Odom v. Pheral et al

Filing 149

MEMORANDUM OPINION by Senior Judge Thomas B. Russell on 9/16/2016 - Tammy Smith, Diane Yeager, and Raymond Vinson's Motion for Summary Judgment 141 is GRANTED. An appropriate order will issue separate from this Memorandum Opinion. cc: Counsel, Plaintiff-pro se(DAK)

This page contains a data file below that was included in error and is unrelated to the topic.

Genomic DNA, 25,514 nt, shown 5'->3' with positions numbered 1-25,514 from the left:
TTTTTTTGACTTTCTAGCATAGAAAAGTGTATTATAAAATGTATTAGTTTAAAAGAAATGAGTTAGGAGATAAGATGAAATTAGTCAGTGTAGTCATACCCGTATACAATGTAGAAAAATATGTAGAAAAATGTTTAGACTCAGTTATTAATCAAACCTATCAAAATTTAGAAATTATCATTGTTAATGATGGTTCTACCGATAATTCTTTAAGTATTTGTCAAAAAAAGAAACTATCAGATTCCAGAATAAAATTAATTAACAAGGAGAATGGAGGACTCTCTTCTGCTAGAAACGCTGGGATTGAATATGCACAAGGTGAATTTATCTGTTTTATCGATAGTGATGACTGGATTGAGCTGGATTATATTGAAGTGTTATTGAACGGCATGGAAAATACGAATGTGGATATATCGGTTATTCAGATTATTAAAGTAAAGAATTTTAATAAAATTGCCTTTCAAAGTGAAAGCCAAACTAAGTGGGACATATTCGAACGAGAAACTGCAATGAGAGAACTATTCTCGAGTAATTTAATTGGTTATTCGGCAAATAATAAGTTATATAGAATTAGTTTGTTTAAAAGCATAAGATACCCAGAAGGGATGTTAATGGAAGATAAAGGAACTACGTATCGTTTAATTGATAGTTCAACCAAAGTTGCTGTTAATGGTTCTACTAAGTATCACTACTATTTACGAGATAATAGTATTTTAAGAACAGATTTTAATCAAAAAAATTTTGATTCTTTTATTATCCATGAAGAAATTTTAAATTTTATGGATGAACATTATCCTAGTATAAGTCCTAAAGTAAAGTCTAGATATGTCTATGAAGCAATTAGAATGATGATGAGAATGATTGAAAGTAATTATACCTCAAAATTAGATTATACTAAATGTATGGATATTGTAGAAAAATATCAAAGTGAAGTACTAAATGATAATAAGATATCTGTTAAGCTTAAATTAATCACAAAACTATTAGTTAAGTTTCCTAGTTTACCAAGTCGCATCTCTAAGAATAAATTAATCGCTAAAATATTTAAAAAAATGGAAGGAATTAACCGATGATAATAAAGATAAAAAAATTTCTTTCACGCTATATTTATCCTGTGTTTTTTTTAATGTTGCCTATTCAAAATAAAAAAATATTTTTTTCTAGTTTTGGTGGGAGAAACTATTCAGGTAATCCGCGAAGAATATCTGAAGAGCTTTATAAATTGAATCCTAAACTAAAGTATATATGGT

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UNITED STATES DISTRICT COURT WESTERN DISTRICT OF KENTUCKY PADUCAH DIVISION CIVIL ACTION NO. 5:12-CV-00073-TBR GLENN D. ODOM, II, Plaintiff, v. GARY PHERAL, et al., Defendants. MEMORANDUM OPINION Glenn D. Odom, II, a state inmate proceeding pro se and in forma pauperis, filed this lawsuit against various Kentucky Department of Corrections’ personnel for allegedly opening two pieces of mail from the American Civil Liberties Union outside his presence—an action, he says, that violated his First Amendment rights. Now, the Department of Corrections’ personnel seek summary judgment as to those claims. For the following reasons, their Motion for Summary Judgment, [R. 141], is GRANTED. I. A. During the time period relevant to this action, Glenn D. Odom, II was incarcerated at the Kentucky State Penitentiary. [R. 47 at 11, ¶ 1 (Amended Complaint Part 1).] Odom alleges that two mailroom employees, Diana Yeager and Tammy Smith, as well as the mailroom supervisor, Raymond Vinson, improperly opened two envelopes containing “legal mail” outside his presence. [See R. 47-1 at 14, 36, ¶¶ 152, 248 (Amended Complaint Part 2).] The first envelope, postmarked August 10, 2012, is stamped “Privileged & Confidential Legal Mail” and bears a return address for the American Civil Liberties Union of Kentucky in Louisville, Kentucky. [R. 121-1 at 1 (August 10 Envelope).] The contents of that envelope do not appear in the record. The 1   second envelope, postmarked November 23, 2012, is stamped “Legal Mail Attorney Client Privilege” and bears a return address for the American Civil Liberties Union of Indiana in Indianapolis, Indiana. [R. 121-2 at 1 (November 23 Envelope).] The envelope contained a letter from Kenneth J. Falk, an attorney with the ACLU of Indiana, declining to represent Odom in an unrelated civil suit. [R. 121-3 at 1 (Letter).] It appears as though the mailroom staff opened both the August 10 and November 23 letters. The August 10 letter arrived at the mailroom on August 13, 2012. [See R. 121-1 at 1.] Smith and Tina Lamb, another mailroom employee who is not involved in this action, were on duty in the mailroom that day. [R. 141-3 at 2, ¶ 4 (Lockhart’s Affidavit).] The mailroom staff did not categorize the August 10 letter as privileged “legal mail” under the Kentucky Department of Corrections’ Policies and Procedures (CPP). [See R. 141-2 at 2–3, ¶¶ 4–5 (Yeager’s Affidavit); id. at 18 (Privileged Mail Log).] It seems fair to assume, then, that either Smith or Lamb opened the August 10 letter, as the CPP requires all non-privileged incoming mail to be opened and inspected. See CPP § 16.2(II)(B)(2). There is no dispute, however, that Smith opened the November 23 letter. [See R. 141-2 at 2, ¶ 4; id. at 14 (Opened by Mistake Log).] Since no attorney’s name appeared on the envelope, Smith opened it to ascertain whether it was, in fact, privileged mail. [See id. at 2, ¶ 4; id. at 14.] Upon discovering that the enclosed letter was from a licensed attorney, and therefore “legal mail,” Smith logged it as “opened by mistake.” [Id. at 14.] B. Odom filed this 42 U.S.C. § 1983 action, in pertinent part, against Smith, Yeager, and Vinson for allegedly opening those letters outside his presence. [See R. 47 at 1–3; R. 2   47-1 at 14, 36, ¶¶ 152, 248.] He seeks monetary damages against the trio in their individual capacities, as well as injunctive relief (to cease opening clearly marked legal mail outside inmates’ presence) against Vinson.1 [See R. 47-1 at 37–38.] Now, the Department of Corrections’ personnel move for summary judgment. [See R. 141 at 1 (Motion for Summary Judgment).] II. Summary judgment is appropriate when the record, viewed in the light most favorable to the nonmoving party, reveals “that there is no genuine dispute as to any material fact and the movant is entitled to judgment as a matter of law.” Fed. R. Civ. P. 56(a). A genuine dispute of material fact exists where “there is sufficient evidence favoring the nonmoving party for a jury to return a verdict for that party.” Anderson v. Liberty Lobby, Inc., 477 U.S. 242, 249 (1986). The Court “may not make credibility determinations nor weigh the evidence when determining whether an issue of fact remains for trial.” Laster v. City of Kalamazoo, 746 F.3d 714, 726 (6th Cir. 2014) (citing Logan v. Denny’s, Inc., 259 F.3d 558, 566 (6th Cir. 2001); Ahlers v. Schebil, 188 F.3d 365, 369 (6th Cir. 1999)). “The ultimate question is ‘whether the evidence presents a sufficient disagreement to require submission to a jury or whether it is so one-sided that one party must prevail as a matter of law.’” Back v. Nestlé USA, Inc., 694 F.3d 571, 575 (6th Cir. 2012) (quoting Anderson, 477 U.S. at 251–52). As the party moving for summary judgment, the Department of Corrections’ personnel must shoulder the burden of showing the absence of a genuine dispute of 1 Since Glenn D. Odom, II has been transferred from the Kentucky State Reformatory to the Luther Luckett Correctional Complex, [R. 143 at 1 (Notice of Change of Address)], however, his claim for injunctive relief is moot, see Kensu v. Haigh, 87 F.3d 172, 175 (6th Cir. 1996) (“[T]o the extent Kensu seeks declaratory and injunctive relief his claims are now moot as he is no longer confined to the institution that searched his mail.”). 3   material fact as to at least one essential element of Odom’s claims. Fed. R. Civ. P. 56(c); see Laster, 746 F.3d at 726 (citing Celotex Corp. v. Catrett, 477 U.S. 317, 324 (1986)). Assuming the Department of Corrections’ personnel satisfy their burden of production, Odom “must—by deposition, answers to interrogatories, affidavits, and admissions on file—show specific facts that reveal a genuine issue for trial.” Laster, 746 F.3d at 726 (citing Celotex Corp., 477 U.S. at 324). III. Odom objects to Smith, Yeager, and Vinson opening the August 10 and November 23 letters outside his presence. [See R. 142 at 2 (Response); R. 146 at 1–3 (Supplemental Response).] Since those envelopes identified the sender as the ACLU and were marked “legal mail,” Odom argues that the letters qualified as “privileged mail” under the CPP. [R. 146 at 1–2.] Smith, Yeager, and Vinson disagree. The trio claims, among other things, that both letters were opened in compliance with the CPP to ascertain whether either was, in fact, privileged mail because neither envelope identified a licensed attorney as the sender. [R. 141-1 at 6–8 (Memorandum in Support).] On that point, Smith, Yeager, and Vinson are right. Though an inmate’s right to receive mail, particularly legal mail, “is protected by the First Amendment,” Merriweather v. Zamora, 569 F.3d 307, 316 (6th Cir. 2009) (quoting Knop v. Johnson, 977 F.2d 996, 1012 (6th Cir. 1992)), it is subject to “the right of prison officials to open a prisoner’s incoming mail in accordance with uniformly applied policies deemed appropriate to maintain prison security,” Kensu v. Haigh, 87 F.3d 172, 174 (6th Cir. 1996). The Kentucky Department of Corrections has established such policies for opening and inspecting incoming mail, including privileged legal mail. 4   See CPP § 16.2(II)(B)–(C). Under the CPP, all incoming mail, except “privileged mail,” must be “opened and inspected or read to determine if contraband is enclosed or any violation of prison rules has occurred.” Id. § 16.2(II)(B)(2). Incoming “privileged mail,” however, is to be opened “in the presence of the inmate [when] inspected for contraband.” Id. § 16.2(II)(C)(1). The CPP define “privileged mail” as correspondence received or sent from or to a licensed attorney, a government official, state or federal courts, officials of Corrections, or the Department of Public Advocacy. Mail shall not be considered privileged mail if it does not concern a challenge to the legality of either the inmate’s criminal conviction or the conditions of his incarceration. Information, forms, and the like shall not be considered privileged mail. Id. § 16.2(I). If the “identity of the sender” is not “evident on the face of the envelope or mailing container,” the CPP allow mailroom staff to “open and inspect the mail to ascertain whether it is, in fact, privileged mail.” Id. § 16.2(II)(C)(2). Here, the August 10 and November 23 missives were not appropriately marked so as to qualify as “privileged mail” under the CPP. See Merriweather, 569 F.3d at 313 (“To determine whether [an] envelope is properly labeled, we must first examine the text of the actual regulation at issue.”). That is, the “identity of the sender” was not evident on the face of either envelope. CPP § 16.2(II)(C)(2). Though each envelope bore a return address for the ACLU, [see R. 121-1 at 1; R. 121-2 at 1], neither identified the sender as “a licensed attorney, a government official, state or federal court[], [an] official[] of Corrections, or the Department of Public Advocacy” so as to bring the correspondence under the definition of “privileged mail,” CPP § 16.2(I). Accordingly, under the CPP, the mailroom staff was permitted to “open and inspect the mail to ascertain whether it [was], in fact, privileged mail.” Id. § 16.2(II)(C)(2). 5   There is nothing constitutionally suspect about the Department’s procedures. In Wolff v. McDonnell, 418 U.S. 539 (1974), for example, the Supreme Court remarked: If prison officials had to check in each case whether a communication was from an attorney before opening it for inspection, a near impossible task of administration would be imposed. We think it entirely appropriate that the State require any such communications to be specially marked as originating from an attorney, with his name and address being given, if they are to receive special treatment. It would also certainly be permissible that prison authorities require that a lawyer desiring to correspond with a prisoner, first identify himself and his client to the prison officials, to assure that the letters marked privileged are actually from members of the bar. Id. at 576–77 (emphasis added). Accordingly, the Sixth Circuit Court of Appeals has endorsed Michigan’s legal-mail procedure, which treats correspondence from the Michigan Attorney General’s office as privileged only if (1) the envelope “contains the return address of a licensed attorney,” (2) has “markings that warn of its privileged contents,” and (3) the inmate requests ahead of time that the mailroom staff open such letters “in his presence.” Boswell v. Mayer, 169 F.3d 384, 388 (6th Cir. 1999). Indeed, “requiring that any letter marked ‘legal mail’ include an attorney’s name and bar number” is an appropriate measure to discourage illegitimate use of the prison’s mail system. Am. Civil Liberties Union Fund of Mich. v. Livingston Cty., 796 F.3d 636, 647 (6th Cir. 2015). In summary, even assuming Smith, Yeager, and Vinson opened Odom’s correspondence,2 no injury of constitutional magnitude resulted. The envelopes, which 2 As an aside, the Court notes that Odom has produced no evidence from which a reasonable jury could conclude that either Raymond Vinson or Diana Yeager opened his correspondence. Yeager was not on duty when the August 10 correspondence arrived in the mailroom, [see R. 141-3 at 1, ¶ 4 (Lockhart’s Affidavit)], and Vinson denies opening any correspondence from the ACLU to Odom, [see R. 146-1 at 32, ¶ 1 (Response to Plaintiff’s First Set of Interrogatories)]. Though there is sufficient evidence to support a finding that Smith opened the November 23 letter, [see R. 141-2 at 2, ¶ 4 (Yeager’s Affidavit); id. at 14 (Opened by Mistake Log)], the same cannot be said for Vinson or Yeager about either letter, see Coleman v. Bowerman, 474 F. App’x 435, 438 (6th Cir. 2012) (affirming grant of summary judgment to mailroom 6   inadequately identified the sender, “do not conform to [the Kentucky Department of Corrections’] policy and cannot be the subject of a valid claim.” Merriweather, 569 F.3d at 312 n.2. Therefore, Smith, Yeager, and Vinson are entitled to judgment as a matter of law. See Horacek v. Seaman, No. 08-10866, 2009 WL 2928546, at *13 (E.D. Mich. Sept. 10, 2009) (holding letter from the ACLU did “not constitute ‘legal mail’” because the “envelope did not indicate that it was from an attorney”); cf. Lavado v. Keohane, 922 F.2d 601, 609 (6th Cir. 1993) (finding mailroom staff entitled to qualified immunity for opening letter from the ACLU, since the letter “did not contain an attorney’s name nor . . . adequately identif[ied] that the letter was sent by an attorney” as required by federal regulations). IV. Tammy Smith, Diane Yeager, and Raymond Vinson’s Motion for Summary Judgment, [R. 141], is GRANTED. An appropriate order will issue separate from this Memorandum Opinion. Date: cc: September 16, 2016 Counsel of Record Plaintiff, pro se employee where inmate produced no evidence that employee opened his correspondence); Murphy v. Grenier, 406 F. App’x 972, 974 (6th Cir. 2011) (same). 7